Sunday, September 16, 2007

Invisible Moms by Nicole Johnson

I'm invisible.

It all began to make sense, the blank stares, the lack of response,
the way one of the kids will walk into the room while I'm on the
phone and ask to be taken to the store. Inside I'm thinking, "Can't
you see I'm on the phone?"

Obviously not. No one can see if I am on the phone, or cooking, or
sweeping the floor, or even standing on my head in the corner,
because no one can see me at all.

I'm invisible.

Some days I am only a pair of hands, nothing more:
Can you fix this?
Can you tie this? Can you open this?

Some days I'm not a pair of hands; I'm not even a human being. I'm
a clock to ask, "What time is it?" I'm a satellite guide to answer,
What number is the Disney Channel?" I'm a car to order, "Right
around 5:30,
please."

I was certain that these were the hands that once held books and the
eyes that studied history and the mind that graduated summa cum
laude - but now they had disappeared into the peanut butter, never to
be seen again.

She's going - she's going - she's gone!

One night, a group of us were having dinner, celebrating the return
of a friend from England. Janice had just gotten back from a
fabulous trip, and she was going on and on about the hotel she
stayed in. I was
sitting there, looking around at the others all put together so
well. It was hard not to compare and feel sorry for myself as I
looked down at my out-of-style dress; it was the only thing I could
find that was clean.

My unwashed hair was pulled up in a banana clip and I was afraid I
could actually smell peanut butter in it. I was feeling pretty
pathetic, when Janice turned to me with a beautifully wrapped
package, and said, "I brought you this."

It was a book on the great cathedrals of Europe. I wasn't exactly
sure why she'd given it to me until I read her inscription: "To
Charlotte, with admiration for the greatness of what you are building
when no one sees."

In the days ahead I would read - no, devour - the book. And I would
discover what would become for me, four life-changing truths, after
which I could pattern my work:

* No one can say who built the great cathedrals - we have no record
of their names.

* These builders gave their whole lives for a work they would never
see finished.

* They made great sacrifices and expected no credit. The passion of
their building was fueled by their faith that the eyes of God saw
everything.

A legendary story in the book told of a rich man who came to visit
the cathedral while it was being built, and he saw a workman carving
a tiny bird on the inside of a beam. He was puzzled and asked the
man, "Why are you spending so much time carving that bird into a
beam that will be covered by the roof? No one will ever see it." And
the workman
replied, "Because God sees."

I closed the book, feeling the missing piece fall into place. It
was almost as if I heard God whispering to me, "I see you,
Charlotte. I see the sacrifices you make every day, even when no one
around you does. No act of kindness you've done, no sequin you've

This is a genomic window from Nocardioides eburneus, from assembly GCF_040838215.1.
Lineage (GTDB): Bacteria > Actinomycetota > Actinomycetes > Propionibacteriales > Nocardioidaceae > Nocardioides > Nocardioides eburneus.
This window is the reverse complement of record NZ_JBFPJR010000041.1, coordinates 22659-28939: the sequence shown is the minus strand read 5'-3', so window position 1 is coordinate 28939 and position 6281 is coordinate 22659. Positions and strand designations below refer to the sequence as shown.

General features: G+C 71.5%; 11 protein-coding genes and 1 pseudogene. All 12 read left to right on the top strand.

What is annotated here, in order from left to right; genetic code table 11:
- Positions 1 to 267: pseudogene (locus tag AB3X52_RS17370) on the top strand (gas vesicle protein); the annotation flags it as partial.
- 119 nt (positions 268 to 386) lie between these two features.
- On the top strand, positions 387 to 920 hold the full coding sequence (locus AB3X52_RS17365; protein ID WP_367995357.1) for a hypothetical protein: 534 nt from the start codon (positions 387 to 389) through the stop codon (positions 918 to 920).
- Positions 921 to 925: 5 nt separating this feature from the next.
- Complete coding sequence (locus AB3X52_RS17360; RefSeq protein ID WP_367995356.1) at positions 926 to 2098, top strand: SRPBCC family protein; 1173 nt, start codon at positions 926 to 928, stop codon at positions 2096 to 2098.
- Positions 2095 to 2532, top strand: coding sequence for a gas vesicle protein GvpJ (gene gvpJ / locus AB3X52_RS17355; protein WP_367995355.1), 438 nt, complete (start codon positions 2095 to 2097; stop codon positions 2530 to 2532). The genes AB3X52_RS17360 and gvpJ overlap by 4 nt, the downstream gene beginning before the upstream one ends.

sewn on, no cupcake you've baked, is too small for me to notice and
smile over. You are
building a great cathedral, but you can't see right now what it
will become.



At times, my invisibility feels like an affliction. But it is not a
disease that is erasing my life. It is the cure for the disease of
my own self- centeredness. It is the antidote to my strong, stubborn
pride. I keep the right perspective when I see myself as a great
builder. As one of the people who show up at a job that they will
never see finished, to work
on something that their name will never be on.

The writer of the book went so far as to say that no cathedrals
could ever be built in our lifetime because there are so few people
willing to sacrifice to that degree.

When I really think about it, I don't want my son to tell the friend
he's bringing home from college for Thanksgiving, "My mom gets up at
4 in the morning and bakes homemade pies, and then she hand bastes a
turkey for three hours and presses all the linens for the table."
That would mean I'd built a shrine or a monument to myself. I just
want him to want to come home. And then, if there is anything more
to say to his friend, to add, "You're going to love it there."

As mothers, we are building great cathedrals. We cannot be seen if
we're doing it right. And one day, it is very possible that the
world will marvel, not only at what we have built, but at the beauty
that has been added to the world by the sacrifices of invisible women.

5 comments:

Petunia said...

I came over to say thanks for stopping by my place and find myself encouraged. Very timely! Thank you.

NCLighthouseKeeper said...

Hi! I came over from TOG Loose Threads. A friend sent me this post about a week ago and I forwarded it to several other friends as well. It is a powerful picture of what we do as parents, isn't it?
<><
Beth

LisaWA said...

Me too! I was just waiting to make sure it was ok to post on my blog.... I dint want to post it if it was a copyright issue.

It hit home with me that’s for sure.... my kids are 18, 15 and 11. I get a bit burnt out driving them back and forth..... Lessons... house... etc, etc... This helps keep it all in perspective. *Ü*

Thanks for stopping by ladies! *Ü*

Lisawa~

Sallie said...

I especially needed this right now.. thank you!

God bless,
Sallie

Alane said...

Thanks. I needed to read that, too. Have a good week.
Alane, from the Dirt Pile